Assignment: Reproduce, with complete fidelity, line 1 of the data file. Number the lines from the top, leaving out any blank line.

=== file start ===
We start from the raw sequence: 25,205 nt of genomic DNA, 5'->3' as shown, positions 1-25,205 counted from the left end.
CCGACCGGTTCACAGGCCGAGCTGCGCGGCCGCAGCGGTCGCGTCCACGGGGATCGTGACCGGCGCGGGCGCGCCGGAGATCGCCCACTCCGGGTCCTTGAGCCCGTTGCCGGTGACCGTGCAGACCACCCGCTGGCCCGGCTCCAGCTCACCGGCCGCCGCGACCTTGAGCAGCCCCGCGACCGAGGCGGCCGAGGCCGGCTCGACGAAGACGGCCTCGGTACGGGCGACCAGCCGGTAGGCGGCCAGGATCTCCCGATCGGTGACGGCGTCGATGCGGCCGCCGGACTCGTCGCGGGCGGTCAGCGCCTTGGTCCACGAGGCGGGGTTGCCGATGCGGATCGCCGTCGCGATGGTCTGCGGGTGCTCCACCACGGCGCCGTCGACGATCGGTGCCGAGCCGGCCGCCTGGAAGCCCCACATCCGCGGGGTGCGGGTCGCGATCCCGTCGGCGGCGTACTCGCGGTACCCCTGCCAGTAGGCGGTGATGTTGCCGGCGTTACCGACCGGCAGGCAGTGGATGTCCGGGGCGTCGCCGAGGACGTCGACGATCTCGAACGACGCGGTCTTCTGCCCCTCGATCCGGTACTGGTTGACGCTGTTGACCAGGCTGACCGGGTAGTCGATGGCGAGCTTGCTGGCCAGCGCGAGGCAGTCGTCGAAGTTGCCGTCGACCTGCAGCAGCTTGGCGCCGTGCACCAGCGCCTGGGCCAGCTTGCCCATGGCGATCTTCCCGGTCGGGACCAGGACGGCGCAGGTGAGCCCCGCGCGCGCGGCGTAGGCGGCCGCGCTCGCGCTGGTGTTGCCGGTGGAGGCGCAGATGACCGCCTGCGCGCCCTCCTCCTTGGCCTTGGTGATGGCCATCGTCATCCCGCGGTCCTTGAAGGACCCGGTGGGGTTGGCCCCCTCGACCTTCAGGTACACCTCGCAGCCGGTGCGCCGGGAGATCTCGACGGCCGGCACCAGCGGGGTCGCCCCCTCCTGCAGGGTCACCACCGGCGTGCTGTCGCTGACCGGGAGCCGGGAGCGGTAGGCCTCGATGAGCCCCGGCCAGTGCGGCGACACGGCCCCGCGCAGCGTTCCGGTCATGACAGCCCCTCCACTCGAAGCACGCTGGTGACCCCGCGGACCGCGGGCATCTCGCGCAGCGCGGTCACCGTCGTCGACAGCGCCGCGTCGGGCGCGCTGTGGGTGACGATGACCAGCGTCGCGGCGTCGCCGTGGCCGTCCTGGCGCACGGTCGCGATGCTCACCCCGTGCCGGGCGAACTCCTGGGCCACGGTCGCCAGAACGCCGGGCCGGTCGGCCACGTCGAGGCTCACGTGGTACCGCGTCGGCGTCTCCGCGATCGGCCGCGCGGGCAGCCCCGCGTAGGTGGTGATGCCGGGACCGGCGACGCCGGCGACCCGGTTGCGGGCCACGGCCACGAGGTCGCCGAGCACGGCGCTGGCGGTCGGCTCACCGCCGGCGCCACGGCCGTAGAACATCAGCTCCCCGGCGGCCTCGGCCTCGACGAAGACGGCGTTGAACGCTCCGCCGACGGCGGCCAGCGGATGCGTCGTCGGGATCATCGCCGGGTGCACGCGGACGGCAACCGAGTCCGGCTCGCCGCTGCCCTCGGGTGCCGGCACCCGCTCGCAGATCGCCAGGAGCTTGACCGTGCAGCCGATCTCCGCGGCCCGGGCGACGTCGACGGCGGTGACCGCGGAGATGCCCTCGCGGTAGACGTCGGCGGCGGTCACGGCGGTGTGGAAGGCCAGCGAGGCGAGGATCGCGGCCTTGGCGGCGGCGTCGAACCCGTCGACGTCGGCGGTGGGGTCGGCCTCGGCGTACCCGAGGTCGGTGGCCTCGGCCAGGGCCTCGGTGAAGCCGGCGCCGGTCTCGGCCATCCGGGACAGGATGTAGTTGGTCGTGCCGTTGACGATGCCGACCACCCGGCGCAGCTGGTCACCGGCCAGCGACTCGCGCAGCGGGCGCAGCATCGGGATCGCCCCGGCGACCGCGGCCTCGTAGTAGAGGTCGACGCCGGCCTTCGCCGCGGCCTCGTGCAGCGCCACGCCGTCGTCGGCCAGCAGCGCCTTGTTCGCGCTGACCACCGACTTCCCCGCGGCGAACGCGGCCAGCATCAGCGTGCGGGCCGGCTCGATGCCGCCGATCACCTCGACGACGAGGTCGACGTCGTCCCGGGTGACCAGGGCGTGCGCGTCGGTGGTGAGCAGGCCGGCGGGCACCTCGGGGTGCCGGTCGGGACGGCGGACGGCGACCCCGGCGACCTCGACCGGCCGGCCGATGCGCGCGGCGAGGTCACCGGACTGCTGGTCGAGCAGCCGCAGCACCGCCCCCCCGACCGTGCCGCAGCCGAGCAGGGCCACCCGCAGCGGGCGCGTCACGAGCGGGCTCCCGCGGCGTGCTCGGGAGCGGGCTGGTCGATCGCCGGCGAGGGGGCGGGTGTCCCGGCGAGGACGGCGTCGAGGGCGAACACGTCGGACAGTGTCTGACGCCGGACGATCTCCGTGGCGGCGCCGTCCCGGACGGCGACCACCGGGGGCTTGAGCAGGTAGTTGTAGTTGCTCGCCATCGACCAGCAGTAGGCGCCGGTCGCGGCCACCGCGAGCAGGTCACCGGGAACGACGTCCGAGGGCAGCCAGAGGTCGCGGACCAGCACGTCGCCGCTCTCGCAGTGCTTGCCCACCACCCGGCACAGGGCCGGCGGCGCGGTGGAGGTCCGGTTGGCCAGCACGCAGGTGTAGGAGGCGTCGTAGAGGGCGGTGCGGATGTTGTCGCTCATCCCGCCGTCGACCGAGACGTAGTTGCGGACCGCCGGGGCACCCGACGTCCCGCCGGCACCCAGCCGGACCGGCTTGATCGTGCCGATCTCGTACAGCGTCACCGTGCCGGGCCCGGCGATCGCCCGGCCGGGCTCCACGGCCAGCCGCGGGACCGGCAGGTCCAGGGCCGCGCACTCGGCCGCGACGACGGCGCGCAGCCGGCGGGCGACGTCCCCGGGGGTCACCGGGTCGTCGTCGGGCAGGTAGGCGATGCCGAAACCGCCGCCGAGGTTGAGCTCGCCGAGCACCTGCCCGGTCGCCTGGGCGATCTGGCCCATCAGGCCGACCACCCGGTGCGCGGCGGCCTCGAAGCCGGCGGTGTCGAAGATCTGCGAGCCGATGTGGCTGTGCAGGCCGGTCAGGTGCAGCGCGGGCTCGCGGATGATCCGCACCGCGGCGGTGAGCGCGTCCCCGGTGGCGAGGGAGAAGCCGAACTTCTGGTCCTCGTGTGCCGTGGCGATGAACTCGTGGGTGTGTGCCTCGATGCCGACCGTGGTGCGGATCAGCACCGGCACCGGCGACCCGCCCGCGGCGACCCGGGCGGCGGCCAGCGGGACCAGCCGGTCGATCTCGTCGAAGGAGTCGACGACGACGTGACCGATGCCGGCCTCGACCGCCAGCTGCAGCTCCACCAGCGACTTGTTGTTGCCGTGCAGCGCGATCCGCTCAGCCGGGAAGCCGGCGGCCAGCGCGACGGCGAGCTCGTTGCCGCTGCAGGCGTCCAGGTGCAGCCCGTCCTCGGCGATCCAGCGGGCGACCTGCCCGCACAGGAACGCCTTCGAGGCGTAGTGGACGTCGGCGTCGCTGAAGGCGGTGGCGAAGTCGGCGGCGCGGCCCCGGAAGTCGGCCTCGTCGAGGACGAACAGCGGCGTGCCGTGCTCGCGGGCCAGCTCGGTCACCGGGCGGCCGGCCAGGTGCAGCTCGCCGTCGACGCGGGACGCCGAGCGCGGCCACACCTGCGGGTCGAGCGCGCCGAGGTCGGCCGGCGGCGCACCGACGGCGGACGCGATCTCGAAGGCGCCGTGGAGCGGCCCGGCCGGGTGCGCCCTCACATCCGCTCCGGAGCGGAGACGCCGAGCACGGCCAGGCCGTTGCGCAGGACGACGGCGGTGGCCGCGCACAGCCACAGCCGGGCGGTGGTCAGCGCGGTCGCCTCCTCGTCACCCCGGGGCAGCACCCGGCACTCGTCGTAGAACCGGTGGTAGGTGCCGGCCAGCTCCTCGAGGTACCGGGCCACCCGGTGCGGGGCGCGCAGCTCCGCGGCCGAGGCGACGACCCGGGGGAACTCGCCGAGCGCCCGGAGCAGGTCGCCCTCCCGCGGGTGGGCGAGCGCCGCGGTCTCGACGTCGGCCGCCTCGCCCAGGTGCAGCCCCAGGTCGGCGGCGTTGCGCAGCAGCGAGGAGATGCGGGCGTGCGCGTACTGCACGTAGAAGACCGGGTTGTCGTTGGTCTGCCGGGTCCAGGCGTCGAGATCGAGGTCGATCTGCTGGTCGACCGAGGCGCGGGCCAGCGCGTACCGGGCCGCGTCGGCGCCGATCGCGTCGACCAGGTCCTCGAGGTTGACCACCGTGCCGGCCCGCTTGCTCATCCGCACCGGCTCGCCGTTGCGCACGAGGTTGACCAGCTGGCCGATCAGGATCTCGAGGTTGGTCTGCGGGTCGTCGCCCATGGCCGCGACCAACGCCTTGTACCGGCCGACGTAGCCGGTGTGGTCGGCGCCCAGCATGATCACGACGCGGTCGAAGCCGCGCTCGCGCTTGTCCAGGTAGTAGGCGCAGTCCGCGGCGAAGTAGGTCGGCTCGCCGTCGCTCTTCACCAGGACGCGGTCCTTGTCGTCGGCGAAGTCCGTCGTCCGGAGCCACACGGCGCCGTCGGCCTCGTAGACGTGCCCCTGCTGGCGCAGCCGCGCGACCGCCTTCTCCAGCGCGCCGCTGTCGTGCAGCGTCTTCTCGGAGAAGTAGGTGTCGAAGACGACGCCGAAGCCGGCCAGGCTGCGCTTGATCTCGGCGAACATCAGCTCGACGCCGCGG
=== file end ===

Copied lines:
We start from the raw sequence: 25,205 nt of genomic DNA, 5'->3' as shown, positions 1-25,205 counted from the left end.